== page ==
During the dry intervals, plant roots expand in search of more nutrients which causes faster growth overall.


Nutrient film technique (NFT)

Nutrient Film Technique is ideal if you want to increase the oxygen levels and decrease the amount of water used. The key difference with NFT systems is that they rely on the plants to be suspended in a row at a slight tilt. This tilt allows for gravity to move the water through the tips of the roots.


As the roots are almost entirely exposed to the air, NFT allows the plants plenty of oxygen. Also, only the tips of the roots touch the nutrient solution.



Hybrid systems can be created using a combination of any of these six methods. As the basic ideas, there are also plenty of other interesting subsets including aquaponics and fogponics.



hydroponic components



What components do we need?

Depending on the type of system you use, you’ll need different equipment. All systems feature the same basic components with some optional extras.


Nutrient-rich solution

Without the correct hydroponic nutrient solution, you can’t grow anything. If we were growing plants in soil, this would be water. However, as we’re not using soil, we need to use a liquid solution, which our plants can derive their nutrients from.


The nutrient solution is held in the reservoir and gets pumped up or sprayed onto the roots. Regardless of which of the six systems you use, the nutrient solution is critical.


You can use a premixed nutrient solution or mix a variety of chemicals and water to create the solution as and when needed. As an introductory guide, this is as deep as we’ll get, as this can get technical and varies depending on what you’ll be growing.


You’ll want to change your nutrient solution every two to three weeks. When you change it, check the pH level and aim for a pH level of 6.5. You can easily test your solution using any pH meter.



The reservoir holds the nutrient-rich water solution and is typically a lower tank or tub. In most systems, we need to move the solution from the reservoir, up to the grow tray. We can use pumps, wicks, or nothing if the roots will sit in the reservoir solution.


Typically, reservoirs are plastic tubs that are solid, water-tight and affordable. Ideally, thicker plastic tubs are best as they stop light from getting in and won’t leak. That said, it’s always worth covering your tub in heavy material to stop light from getting through.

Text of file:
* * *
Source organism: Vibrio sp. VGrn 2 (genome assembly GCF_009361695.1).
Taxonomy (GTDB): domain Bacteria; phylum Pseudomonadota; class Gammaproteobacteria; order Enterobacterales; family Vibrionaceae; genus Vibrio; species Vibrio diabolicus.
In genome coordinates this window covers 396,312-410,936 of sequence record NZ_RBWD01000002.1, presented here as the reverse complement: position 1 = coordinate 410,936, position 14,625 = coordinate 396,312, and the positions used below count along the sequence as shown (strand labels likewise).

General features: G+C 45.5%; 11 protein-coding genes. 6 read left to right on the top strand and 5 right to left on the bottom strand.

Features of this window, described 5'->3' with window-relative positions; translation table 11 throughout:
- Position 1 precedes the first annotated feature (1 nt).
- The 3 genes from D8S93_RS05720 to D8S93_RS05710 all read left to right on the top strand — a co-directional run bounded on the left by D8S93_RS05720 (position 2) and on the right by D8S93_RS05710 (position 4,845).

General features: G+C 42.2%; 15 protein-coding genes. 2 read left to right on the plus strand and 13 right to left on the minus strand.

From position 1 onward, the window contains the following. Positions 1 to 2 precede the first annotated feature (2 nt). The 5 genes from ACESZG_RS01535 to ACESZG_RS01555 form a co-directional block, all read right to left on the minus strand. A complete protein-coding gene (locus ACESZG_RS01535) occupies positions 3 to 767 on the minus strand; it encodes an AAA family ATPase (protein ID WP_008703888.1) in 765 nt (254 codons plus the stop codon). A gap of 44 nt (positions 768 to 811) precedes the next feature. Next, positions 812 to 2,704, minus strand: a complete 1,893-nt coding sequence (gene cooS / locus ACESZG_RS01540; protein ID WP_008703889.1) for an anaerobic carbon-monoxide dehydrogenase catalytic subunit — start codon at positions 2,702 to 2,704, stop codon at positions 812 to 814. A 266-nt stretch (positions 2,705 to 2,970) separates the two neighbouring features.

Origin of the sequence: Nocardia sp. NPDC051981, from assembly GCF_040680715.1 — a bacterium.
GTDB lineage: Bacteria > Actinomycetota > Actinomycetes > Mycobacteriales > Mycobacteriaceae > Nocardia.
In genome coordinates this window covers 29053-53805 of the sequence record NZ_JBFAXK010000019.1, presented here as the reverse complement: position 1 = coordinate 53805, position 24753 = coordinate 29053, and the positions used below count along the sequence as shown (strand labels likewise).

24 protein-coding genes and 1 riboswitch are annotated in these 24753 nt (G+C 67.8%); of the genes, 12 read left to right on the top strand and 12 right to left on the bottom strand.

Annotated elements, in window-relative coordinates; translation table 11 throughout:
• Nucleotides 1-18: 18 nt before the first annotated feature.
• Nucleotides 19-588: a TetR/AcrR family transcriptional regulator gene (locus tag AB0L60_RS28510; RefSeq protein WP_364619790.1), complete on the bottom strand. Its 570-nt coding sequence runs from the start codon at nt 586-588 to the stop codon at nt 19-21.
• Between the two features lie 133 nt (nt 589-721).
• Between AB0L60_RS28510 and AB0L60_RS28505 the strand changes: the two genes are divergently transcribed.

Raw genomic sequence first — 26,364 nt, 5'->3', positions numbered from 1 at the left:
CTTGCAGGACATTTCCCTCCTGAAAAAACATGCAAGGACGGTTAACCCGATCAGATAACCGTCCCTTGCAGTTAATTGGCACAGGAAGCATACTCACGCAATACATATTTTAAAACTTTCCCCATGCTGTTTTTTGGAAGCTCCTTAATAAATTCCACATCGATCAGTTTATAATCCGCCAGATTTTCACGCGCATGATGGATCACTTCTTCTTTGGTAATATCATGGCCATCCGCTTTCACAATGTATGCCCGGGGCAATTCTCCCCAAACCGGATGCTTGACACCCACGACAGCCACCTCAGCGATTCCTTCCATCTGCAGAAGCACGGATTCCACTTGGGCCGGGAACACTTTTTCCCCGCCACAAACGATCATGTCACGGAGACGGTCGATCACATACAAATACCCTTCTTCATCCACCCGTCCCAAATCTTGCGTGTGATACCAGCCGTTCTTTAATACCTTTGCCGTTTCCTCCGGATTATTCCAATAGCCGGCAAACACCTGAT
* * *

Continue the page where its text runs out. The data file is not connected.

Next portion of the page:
Growing tray

The growing tray (or growing chamber) is where the plants sit as they develop from seed to plant. The size of your growing tray can vary based on how many plants you have and how big they will get. So, it’s best to start with a smaller tray and grow from there (pardon the pun)!



Growing medium

As hydroponics allows you to grow plants without soil, we need a growing medium, which acts as a soil substitute. The growing medium supports your plant and roots by absorbing the solution and keeping the plants moisturised.


Hydroponic media are measured by how absorbent they are, and how porous they are to allow oxygen in. There are plenty of options, including:

  • Rockwool
  • Rocks
  • Floral foam
  • Sand
  • Expanded clay pebbles
  • Polyfoam insulation.


Submersible pump

Most systems use a pump to transport the nutrient solution from the reservoir to the plant roots. You can find these types of pumps online or in garden stores in the pond or pump section. A range of different sizes is available allowing you to buy one that best suits your system.


As the pump lives in the water solution, you’ll want to clean and maintain it regularly for proper functionality.



 aquaponics fogponics



Optional extras

Now we’ve discussed the major components, it’s worth turning our attention to the optional extras. You don’t need these but they will help you grow plants faster and better.


Air Pump

We encourage using an air pump as more oxygen means more growth. The air pump provides oxygen to the nutrient-rich solution and, in some systems, to the plant roots. Typically, oxygen is pumped through the bottom of the reservoir, adding bubbles to your solution.


You can find suitable air pumps at most aquarium supplies shops. Having a pump is necessary if your roots are always in the solution as they help ensure your roots aren’t suffocating.


Grow lights

If you can’t use natural sunlight, you’ll need to utilize an artificial light source. Several different lighting types are available with the best being an LED grow light.


LED grow lights use less electricity and last longer than standard fluorescent bulbs. They do cost more upfront, but the overall savings pay for themselves. Another benefit of LED lights, is they have an adjustable colour spectrum, allowing you to tweak the colour to the plant.



growing plants indoors



What does a hydroponic system need?

A complete system consists of a nutrient-rich water solution, a light source (sun or artificial), seeds, and a growing medium.



Does hydroponics yield more than soil?

Yes, a well-calibrated system can grow plants up to 30% faster than the traditional soil-based approach. However, you need proper nutrients in your water solution and great lighting.



Should You Try Hydroponics at Home?

Hydroponics is a great way to grow healthy plants at home without using soil. Growing plants using hydroponics will result in higher yields and fast, amongst many other benefits.